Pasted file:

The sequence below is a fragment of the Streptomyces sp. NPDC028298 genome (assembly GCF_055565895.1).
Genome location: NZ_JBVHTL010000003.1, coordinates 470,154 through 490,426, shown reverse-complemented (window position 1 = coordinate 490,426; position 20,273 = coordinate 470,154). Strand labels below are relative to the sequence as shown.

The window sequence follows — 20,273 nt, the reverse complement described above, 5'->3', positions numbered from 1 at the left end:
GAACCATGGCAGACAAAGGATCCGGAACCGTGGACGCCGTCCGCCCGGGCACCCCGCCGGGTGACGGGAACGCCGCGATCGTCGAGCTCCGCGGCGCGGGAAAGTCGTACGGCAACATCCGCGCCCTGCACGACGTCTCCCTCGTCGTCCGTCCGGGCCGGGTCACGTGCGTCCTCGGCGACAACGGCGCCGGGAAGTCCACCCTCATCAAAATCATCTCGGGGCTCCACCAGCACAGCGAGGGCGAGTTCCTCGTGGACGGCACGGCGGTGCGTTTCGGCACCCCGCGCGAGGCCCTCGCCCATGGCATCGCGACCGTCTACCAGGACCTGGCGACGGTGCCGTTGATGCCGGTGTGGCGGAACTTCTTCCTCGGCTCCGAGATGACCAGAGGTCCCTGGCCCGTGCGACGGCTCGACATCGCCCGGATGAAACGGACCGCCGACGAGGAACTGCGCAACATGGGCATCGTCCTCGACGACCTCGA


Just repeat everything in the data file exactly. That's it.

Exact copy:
The sequence below is a fragment of the Streptomyces sp. NPDC028298 genome (assembly GCF_055565895.1).
Genome location: NZ_JBVHTL010000003.1, coordinates 470,154 through 490,426, shown reverse-complemented (window position 1 = coordinate 490,426; position 20,273 = coordinate 470,154). Strand labels below are relative to the sequence as shown.

The window sequence follows — 20,273 nt, the reverse complement described above, 5'->3', positions numbered from 1 at the left end:
GAACCATGGCAGACAAAGGATCCGGAACCGTGGACGCCGTCCGCCCGGGCACCCCGCCGGGTGACGGGAACGCCGCGATCGTCGAGCTCCGCGGCGCGGGAAAGTCGTACGGCAACATCCGCGCCCTGCACGACGTCTCCCTCGTCGTCCGTCCGGGCCGGGTCACGTGCGTCCTCGGCGACAACGGCGCCGGGAAGTCCACCCTCATCAAAATCATCTCGGGGCTCCACCAGCACAGCGAGGGCGAGTTCCTCGTGGACGGCACGGCGGTGCGTTTCGGCACCCCGCGCGAGGCCCTCGCCCATGGCATCGCGACCGTCTACCAGGACCTGGCGACGGTGCCGTTGATGCCGGTGTGGCGGAACTTCTTCCTCGGCTCCGAGATGACCAGAGGTCCCTGGCCCGTGCGACGGCTCGACATCGCCCGGATGAAACGGACCGCCGACGAGGAACTGCGCAACATGGGCATCGTCCTCGACGACCTCGA